Dec 1947-April 1948
Pages in Section 13
December 47 - Strikes and Riots
i. December 47 - Strikes and Riots
ii. Massacres at refinery and Balad al Sheikh
iii. Battle for Jerusalem
iv. Ben Yehuda Street bombed
v. Jewish Agency bombed
vi. A traffic policeman reminisces
vii. Battle for the Roads 1 - Jerusalem
viii. Battle for the Roads 2 - Mishmar ha Emek
ix. Battle for the Roads 3- Deir Yassin
x. Haddassa Hospital Convoy
xi. Battle of the Roads 4- Gush Etzion
During an Arab three day strike against partition that began on December 1st and developed,especially in urban areas, into arson, stone throwing,rioting and bloodshed, the British section of the police found themselves without army backing. Both the British section of the police and the army had been forbidden to interfere in disturbances arose from the partition vote.
In Jerusalem, a mob of around 200 Arab youngsters aged between 10 and 20 surged up Mamillah Road from the old city. Police observed members of the Higher Arab Executive's official Youth Organisation attempting to deter other boys from stoning Jewish vehicles. They judged the rioting was more to do with strike-closed schools leaving hooligan youths at a loose end than with official Higher Arab Executive(HAE) policy and took action.
However, while their Commanding Officers were debating whether the incident arose from the partition vote, in which case they would have to obey instructions not to interfere, British troops stood by.
The police had insufficient numbers to hold back youths who broke into Princess Mary Avenue, smashed windows, looted shops and stabbed a number of people. One victim, Mr. Asher Lazar, Jerusalem correspondent of the Hebrew daily, "Haaretz", landed up in hospital,seriously wounded.
Haganah men, appearing in public for the first time, contributed to the chaos by firing over the heads of the rioters until the police arrested them.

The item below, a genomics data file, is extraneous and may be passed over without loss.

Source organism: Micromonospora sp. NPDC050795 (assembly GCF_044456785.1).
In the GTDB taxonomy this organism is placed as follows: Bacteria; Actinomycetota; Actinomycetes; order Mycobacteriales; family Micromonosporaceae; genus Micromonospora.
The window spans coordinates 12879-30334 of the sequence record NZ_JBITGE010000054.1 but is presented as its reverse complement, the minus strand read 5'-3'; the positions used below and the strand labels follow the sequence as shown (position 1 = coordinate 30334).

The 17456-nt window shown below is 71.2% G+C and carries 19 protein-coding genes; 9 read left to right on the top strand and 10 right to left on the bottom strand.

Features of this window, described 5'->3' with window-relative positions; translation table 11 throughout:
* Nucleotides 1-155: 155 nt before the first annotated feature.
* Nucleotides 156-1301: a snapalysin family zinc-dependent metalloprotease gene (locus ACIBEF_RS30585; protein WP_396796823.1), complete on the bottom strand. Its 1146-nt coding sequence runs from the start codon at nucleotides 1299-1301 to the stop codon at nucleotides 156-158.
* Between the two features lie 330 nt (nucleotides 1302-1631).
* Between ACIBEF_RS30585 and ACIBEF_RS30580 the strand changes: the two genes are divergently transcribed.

A line of British Police eventually edged the mob back while more police blocked the top of Princess Mary Avenue with six fifty-gallon oil barrels and an armoured car. Members of the Jewish civic Guard kept Jewish civilians out of the street.
To Jewish disgust the police arrested no Arabs. Even when an Arab slapped the face of one policeman, the constable merely shoved back his attacker. This admirable restraint probably contributed to the lack of fatalities.
The mob, forced back from St Mary's Road, turned its attention to the Commercial Centre. Police in steel helmets and carrying shields, assisted at last by a few troops, moved into the area, while shopkeepers and their employees barricaded themselves in but not before hooligans had set fire, both inside the buildings and out in the street, to looted textiles. The civil fire brigade and the army fire engines rescued traders from burning buildings
Ambulances dashed though streets now devoid of pedestrians. The police of the Jerusalem Operational Patrol(JOP) drove their armoured cars through chaos into Jewish sections of Jerusalem carrying not only the less seriously wounded but also stranded workers and shoppers. A few Haganah appeared to help with the clear up.
The Palestine Post grumbled about the seeming lack of police impartiality but did print one tribute:
On the second day of the strike a plume of black smoke from the Arab Rex Cinema showed the Irgun were adding their own piastre-worth to Jerusalem bedlam.
Until the Haganah informed them that their services were no longer required police introduced a convoy system from Tel Aviv to Jerusalem with armoured cars escorting buses and lorries. They also escorted the convoys that took food into the old city Of Jerusalem and brought out several families.
Local British authorities officially dismissed these incidents as individual events. However on Dec 4th, alarmed by violence in Palestine, the government in London approved a plan instructing the army to separate Jews from Arabs wherever possible, and to transfer people wishing to move to areas where their nation had a clear majority.
Consequently,in the following weeks the British made no effort to stem the mass flight of Arabs from the mixed neighborhoods of Jerusalem’s southwest Jerusalem. They would have liked the Jews to leave areas where Arabs predominated such as the Old City or areas that could only be reached by passing through an Arab area such as Mt Scopus, but Haganah had issued an order that all Jews were to remain in their houses regardless of the danger.
Next-Massacres at the Oil refinery and Balad al Sheikh
Text Copyright Margaret Penfold, BA Hons, Dip Ed, British Palestine Police Association